A ‘Little Way’ for students with special needs
Paul Dusseault

A ‘Little Way’ for students with special needs

By Paul Dusseault

COLORADO SPRINGS. Pia Flynn and her brother, Davey, attend the same Denver Catholic grade school.  They ride in the same carpool, they both name P.E. as the favorite part of their day, and when they pass each other in the hall they share a hug.  Pia has Down syndrome; Davey does not. They attend the same school due in part to the FIRE Foundation, an institution that provides Catholic schools funding for teacher training, specialized instructors, and adaptive technologies pertinent to students with special educational needs.

In Colorado Springs, an effort is under way at St. Gabriel Classical Academy to launch a diocesan-wide funding initiative similar to those operating in Denver, Milwaukee, Dallas, Kansas City and other American cities. Kristen Calvani, a speech pathologist and mother of three, now is fielding the Little Way Foundation, a 501 (c)(3) organization she hopes will soon be in a position to address the need.

 “Many families with children who have special educational needs are eager for Catholic education, but they are directed only to public schools due to a lack of resources at Catholic schools,” she said.  “Our goal is to work with Colorado Springs Catholic schools in order to help provide funding for things like reading interventionists, speech therapists, occupational therapists, paraprofessionals, and training for teachers. ” 

Calvani currently is recruiting board members and seeking volunteers.  Fundraising events are being scheduled for the fall and she plans to have the Little Way Foundation up and running by 2025. 

The challenge is long-standing and well-known in Catholic education. “Our situation now is a real hodge-podge of attempts to serve families with students who don’t fit the norm,” said Sheila Whalen, Superintendent of Schools for the Diocese of Colorado Springs.

“Some of our schools modify the curriculum for such students, others provide training for their teachers, others pull some students out of traditional classrooms for an hour or two each day, some, due to sheer coincidence, have teachers on staff already trained to provide personalized instruction, but there is little diocesan-wide consistency in our approach or professional development. We’d love to see that change in the near future.”

Whalen admits that providing resources for students with special educational needs may raise other issues in the educational system. “Every family needs to feel confident that we are doing the best we can do for every child,” she said.  “We don’t want to accept a student if we feel we cannot help them grow.  So, we may have before us a substantial ramp-up for teachers and principals to determine the expectations we have for such students and provide appropriate assistance during the school day.”

Since the passage of the Individuals with Disabilities Education Act in 1975, federal funds have been made available to schools nationwide for special education and programming for children with physical and intellectual disabilities. But because such funds are administered by public school districts, they are distributed with the assumption that public schools are a parent’s best option. Result: federal dollars don’t typically reach Catholic schools.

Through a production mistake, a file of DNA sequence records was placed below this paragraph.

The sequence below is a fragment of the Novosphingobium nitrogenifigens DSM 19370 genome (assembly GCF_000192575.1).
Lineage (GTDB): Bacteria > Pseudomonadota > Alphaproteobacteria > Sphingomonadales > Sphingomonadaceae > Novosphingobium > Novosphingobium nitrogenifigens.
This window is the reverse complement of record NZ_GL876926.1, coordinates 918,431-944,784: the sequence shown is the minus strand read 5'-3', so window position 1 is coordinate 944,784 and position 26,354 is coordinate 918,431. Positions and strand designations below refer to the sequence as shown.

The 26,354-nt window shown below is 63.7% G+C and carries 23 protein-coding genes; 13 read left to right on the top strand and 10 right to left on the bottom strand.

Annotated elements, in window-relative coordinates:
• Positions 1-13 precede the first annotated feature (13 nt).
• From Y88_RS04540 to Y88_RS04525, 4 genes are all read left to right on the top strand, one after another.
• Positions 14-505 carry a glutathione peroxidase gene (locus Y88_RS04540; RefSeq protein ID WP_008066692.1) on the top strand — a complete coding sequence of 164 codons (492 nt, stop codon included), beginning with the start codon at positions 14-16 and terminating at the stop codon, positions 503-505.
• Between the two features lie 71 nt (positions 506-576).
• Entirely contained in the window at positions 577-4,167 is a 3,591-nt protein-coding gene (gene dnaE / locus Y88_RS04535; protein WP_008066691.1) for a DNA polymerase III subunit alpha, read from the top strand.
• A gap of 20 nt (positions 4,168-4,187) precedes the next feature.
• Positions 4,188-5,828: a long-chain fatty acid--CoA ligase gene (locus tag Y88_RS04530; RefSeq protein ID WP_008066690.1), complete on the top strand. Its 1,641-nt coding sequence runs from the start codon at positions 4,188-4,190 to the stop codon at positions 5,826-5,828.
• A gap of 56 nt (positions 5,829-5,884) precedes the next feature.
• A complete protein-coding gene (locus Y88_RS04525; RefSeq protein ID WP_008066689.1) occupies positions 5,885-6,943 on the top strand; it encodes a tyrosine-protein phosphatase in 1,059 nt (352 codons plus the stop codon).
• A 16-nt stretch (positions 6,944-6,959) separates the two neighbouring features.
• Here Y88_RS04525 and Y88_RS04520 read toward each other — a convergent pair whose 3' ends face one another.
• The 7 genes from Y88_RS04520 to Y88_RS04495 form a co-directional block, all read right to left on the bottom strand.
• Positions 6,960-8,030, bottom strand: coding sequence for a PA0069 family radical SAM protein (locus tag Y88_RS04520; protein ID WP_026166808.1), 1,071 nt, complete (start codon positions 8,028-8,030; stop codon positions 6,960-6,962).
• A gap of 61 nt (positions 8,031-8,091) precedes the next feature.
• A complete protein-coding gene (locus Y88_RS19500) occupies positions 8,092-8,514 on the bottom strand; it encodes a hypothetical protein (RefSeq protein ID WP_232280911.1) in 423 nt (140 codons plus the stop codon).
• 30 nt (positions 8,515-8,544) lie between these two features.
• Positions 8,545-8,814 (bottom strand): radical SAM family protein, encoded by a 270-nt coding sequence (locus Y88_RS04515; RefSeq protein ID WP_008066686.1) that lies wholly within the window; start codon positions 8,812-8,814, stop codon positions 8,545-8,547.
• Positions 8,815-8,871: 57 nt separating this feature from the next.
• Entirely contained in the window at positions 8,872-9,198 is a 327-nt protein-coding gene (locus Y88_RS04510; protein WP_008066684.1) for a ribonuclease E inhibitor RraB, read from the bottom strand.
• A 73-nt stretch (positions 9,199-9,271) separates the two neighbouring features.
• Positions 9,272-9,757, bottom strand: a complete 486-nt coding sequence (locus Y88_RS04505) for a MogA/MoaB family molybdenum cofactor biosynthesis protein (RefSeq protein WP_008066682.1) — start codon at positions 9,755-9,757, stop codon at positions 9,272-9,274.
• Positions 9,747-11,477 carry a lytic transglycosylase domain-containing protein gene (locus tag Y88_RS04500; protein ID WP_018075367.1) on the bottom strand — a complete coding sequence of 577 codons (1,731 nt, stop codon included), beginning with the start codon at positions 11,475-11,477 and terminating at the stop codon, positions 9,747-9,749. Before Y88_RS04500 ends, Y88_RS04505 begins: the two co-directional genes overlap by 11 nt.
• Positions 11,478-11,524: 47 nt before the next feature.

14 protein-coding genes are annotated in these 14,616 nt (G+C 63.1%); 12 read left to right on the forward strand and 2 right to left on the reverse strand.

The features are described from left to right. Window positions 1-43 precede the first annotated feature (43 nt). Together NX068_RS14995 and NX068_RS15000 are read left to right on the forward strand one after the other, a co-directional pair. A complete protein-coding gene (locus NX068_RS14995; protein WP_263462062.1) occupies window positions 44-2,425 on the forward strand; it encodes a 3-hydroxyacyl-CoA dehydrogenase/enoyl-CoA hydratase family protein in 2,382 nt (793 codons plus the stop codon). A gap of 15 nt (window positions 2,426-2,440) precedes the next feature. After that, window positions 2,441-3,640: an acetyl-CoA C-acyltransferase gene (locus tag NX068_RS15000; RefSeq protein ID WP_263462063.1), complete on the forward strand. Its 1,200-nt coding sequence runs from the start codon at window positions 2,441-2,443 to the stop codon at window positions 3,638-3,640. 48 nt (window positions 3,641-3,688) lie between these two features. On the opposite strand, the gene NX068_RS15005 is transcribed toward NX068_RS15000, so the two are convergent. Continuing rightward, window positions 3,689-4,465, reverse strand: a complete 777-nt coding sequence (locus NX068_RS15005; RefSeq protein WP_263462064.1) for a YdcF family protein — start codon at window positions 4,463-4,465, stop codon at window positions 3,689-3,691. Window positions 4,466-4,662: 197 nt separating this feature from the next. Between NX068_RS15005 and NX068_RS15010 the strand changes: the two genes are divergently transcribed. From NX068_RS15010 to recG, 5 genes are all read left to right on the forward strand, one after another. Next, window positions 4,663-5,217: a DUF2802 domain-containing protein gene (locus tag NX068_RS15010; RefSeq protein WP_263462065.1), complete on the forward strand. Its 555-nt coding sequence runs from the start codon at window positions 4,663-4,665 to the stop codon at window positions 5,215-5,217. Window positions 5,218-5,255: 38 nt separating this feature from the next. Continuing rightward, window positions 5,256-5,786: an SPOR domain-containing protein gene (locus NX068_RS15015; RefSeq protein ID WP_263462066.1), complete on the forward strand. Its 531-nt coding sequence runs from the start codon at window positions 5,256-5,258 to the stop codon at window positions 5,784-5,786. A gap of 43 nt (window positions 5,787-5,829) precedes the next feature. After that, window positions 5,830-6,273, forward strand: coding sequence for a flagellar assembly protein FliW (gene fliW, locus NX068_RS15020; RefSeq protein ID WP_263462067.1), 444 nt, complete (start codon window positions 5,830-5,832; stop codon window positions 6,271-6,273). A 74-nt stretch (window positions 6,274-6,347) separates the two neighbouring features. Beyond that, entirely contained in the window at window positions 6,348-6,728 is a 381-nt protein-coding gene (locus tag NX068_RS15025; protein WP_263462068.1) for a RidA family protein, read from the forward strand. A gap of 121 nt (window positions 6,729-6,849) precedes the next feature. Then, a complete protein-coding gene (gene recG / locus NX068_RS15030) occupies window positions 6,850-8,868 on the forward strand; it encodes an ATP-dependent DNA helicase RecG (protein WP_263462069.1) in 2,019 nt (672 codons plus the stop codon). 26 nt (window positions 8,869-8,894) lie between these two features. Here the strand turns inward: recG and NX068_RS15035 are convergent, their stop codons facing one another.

“Nobody is saying that Catholic schools are intentionally shutting out children with special needs,” said J.D. Flynn, editor of The Pillar and a Denver parent of three children, two of whom have Down syndrome.

“My wife, Kate, and I often talk to pastors, principals, and teachers who want to enroll such kids, but they are intimidated by the requisite commitment of money, time, staffing, facilities, and teacher training in a system that already is stretched thin. Any new channel of resources would empower such schools to enroll more students with learning differences.”

Flynn, who also serves on the Denver FIRE Foundation board of directors, notes that newly available funds would address multiple related challenges.

“First, it would allow families like ours to put all their children in the same Catholic school rather than separating siblings among various institutions as is often the situation now,” he said. “Second, the research indicates that student with special educational needs do better socially and emotionally in a mainstream school environment.  Third, the data show that all students tend to do better academically in classrooms that include students with special educational needs because teachers learn to accommodate different learning styles across the board.  But the last and perhaps most Catholic benefit is the inevitable growth in empathy among all students.  Catholic schools understand what it means to be a person, and what our lives are for.  In that sense, Catholic schools are far better suited for children with intellectual disabilities because their mission is not to educate for test taking, but for Christian living.”

Superintendent Whalen agrees. “Catholics are called to live their belief in the sanctity of life,” she said. “Looking for ways to include children with special educational needs is an extension of our call to compassionate Christian service. Ultimately, it’s a pro-life position.”

Kristen Calvani’s Little Way Foundation has big things planned.

“My experience as a speech pathologist working with students with learning differences is that academic progress often can be small, very gradual, and even invisible to the observer,” she said.  “But St. Thérèse of Lisieux taught a simple approach to the spiritual life that seeks to do tiny, ordinary things with extraordinary love.  She called it the ‘little way.’   She taught that God can take our small acts — performed with obedience and patience — and accomplish great things.” 

(Paul Dusseault is a freelance writer for The Colorado Catholic Herald.)

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